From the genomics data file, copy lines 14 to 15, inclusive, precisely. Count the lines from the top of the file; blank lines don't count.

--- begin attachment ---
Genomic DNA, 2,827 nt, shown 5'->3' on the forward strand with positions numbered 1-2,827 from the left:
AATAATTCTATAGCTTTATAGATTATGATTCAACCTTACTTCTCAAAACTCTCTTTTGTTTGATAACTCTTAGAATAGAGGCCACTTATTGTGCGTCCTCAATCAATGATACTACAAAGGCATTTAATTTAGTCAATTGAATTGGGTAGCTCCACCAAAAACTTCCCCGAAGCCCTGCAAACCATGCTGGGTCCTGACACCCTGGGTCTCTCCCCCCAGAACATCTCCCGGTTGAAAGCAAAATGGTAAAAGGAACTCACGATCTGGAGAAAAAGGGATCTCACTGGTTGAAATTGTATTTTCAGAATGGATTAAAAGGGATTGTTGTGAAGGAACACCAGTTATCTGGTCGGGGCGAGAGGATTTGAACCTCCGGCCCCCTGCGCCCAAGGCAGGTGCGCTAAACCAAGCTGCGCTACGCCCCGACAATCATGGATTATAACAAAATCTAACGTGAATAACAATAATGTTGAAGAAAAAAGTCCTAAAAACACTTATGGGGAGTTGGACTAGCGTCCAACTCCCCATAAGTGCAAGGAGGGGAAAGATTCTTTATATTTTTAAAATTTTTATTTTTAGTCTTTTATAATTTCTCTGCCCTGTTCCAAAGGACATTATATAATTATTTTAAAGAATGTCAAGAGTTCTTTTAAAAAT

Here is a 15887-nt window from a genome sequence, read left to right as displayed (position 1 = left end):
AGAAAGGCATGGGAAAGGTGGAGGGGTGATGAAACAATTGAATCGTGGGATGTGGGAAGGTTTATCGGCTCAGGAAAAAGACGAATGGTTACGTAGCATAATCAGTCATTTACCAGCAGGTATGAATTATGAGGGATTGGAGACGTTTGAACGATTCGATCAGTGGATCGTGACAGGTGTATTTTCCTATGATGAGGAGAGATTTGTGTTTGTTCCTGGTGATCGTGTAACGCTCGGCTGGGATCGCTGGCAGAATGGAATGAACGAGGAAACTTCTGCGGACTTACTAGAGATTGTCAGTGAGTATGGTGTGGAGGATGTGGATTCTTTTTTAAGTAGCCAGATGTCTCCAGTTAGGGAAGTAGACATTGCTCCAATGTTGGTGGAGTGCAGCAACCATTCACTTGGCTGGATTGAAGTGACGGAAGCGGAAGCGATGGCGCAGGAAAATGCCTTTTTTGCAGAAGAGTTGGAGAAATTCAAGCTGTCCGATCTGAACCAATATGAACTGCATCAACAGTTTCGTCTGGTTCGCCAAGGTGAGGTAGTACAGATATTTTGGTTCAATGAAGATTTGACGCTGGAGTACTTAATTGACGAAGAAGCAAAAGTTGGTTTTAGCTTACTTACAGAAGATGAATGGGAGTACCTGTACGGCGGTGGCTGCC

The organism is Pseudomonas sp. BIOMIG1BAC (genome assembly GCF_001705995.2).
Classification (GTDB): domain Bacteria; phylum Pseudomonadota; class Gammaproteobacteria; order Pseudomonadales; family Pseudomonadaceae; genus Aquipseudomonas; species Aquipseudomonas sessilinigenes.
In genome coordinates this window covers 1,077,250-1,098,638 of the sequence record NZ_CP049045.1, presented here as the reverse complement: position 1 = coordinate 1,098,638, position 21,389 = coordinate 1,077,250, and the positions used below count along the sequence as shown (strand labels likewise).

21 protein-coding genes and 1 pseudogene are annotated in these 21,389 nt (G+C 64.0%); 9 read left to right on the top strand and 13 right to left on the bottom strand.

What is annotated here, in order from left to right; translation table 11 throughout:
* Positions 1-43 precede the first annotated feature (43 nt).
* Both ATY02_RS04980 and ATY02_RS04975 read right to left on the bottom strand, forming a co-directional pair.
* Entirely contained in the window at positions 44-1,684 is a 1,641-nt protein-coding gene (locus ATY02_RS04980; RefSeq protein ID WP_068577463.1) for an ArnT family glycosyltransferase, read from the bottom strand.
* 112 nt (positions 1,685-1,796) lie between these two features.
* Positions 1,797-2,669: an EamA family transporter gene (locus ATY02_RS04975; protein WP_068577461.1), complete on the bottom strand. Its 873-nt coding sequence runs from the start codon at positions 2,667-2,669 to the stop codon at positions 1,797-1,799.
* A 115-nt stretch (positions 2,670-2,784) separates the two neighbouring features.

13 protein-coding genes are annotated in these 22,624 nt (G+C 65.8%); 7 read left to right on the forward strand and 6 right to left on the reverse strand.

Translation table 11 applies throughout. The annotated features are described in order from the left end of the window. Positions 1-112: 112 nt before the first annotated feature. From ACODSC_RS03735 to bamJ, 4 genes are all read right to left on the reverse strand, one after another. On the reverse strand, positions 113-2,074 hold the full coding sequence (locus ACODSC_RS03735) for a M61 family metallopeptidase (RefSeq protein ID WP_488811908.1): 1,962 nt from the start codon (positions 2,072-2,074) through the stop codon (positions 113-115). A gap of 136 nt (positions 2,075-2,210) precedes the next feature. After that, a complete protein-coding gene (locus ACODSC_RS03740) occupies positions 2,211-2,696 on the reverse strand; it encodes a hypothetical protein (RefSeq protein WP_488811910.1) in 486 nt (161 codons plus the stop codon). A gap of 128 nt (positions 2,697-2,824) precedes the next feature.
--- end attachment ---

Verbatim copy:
* Positions 1,797-2,669: an EamA family transporter gene (locus ATY02_RS04975; protein WP_068577461.1), complete on the bottom strand. Its 873-nt coding sequence runs from the start codon at positions 2,667-2,669 to the stop codon at positions 1,797-1,799.
* A 115-nt stretch (positions 2,670-2,784) separates the two neighbouring features.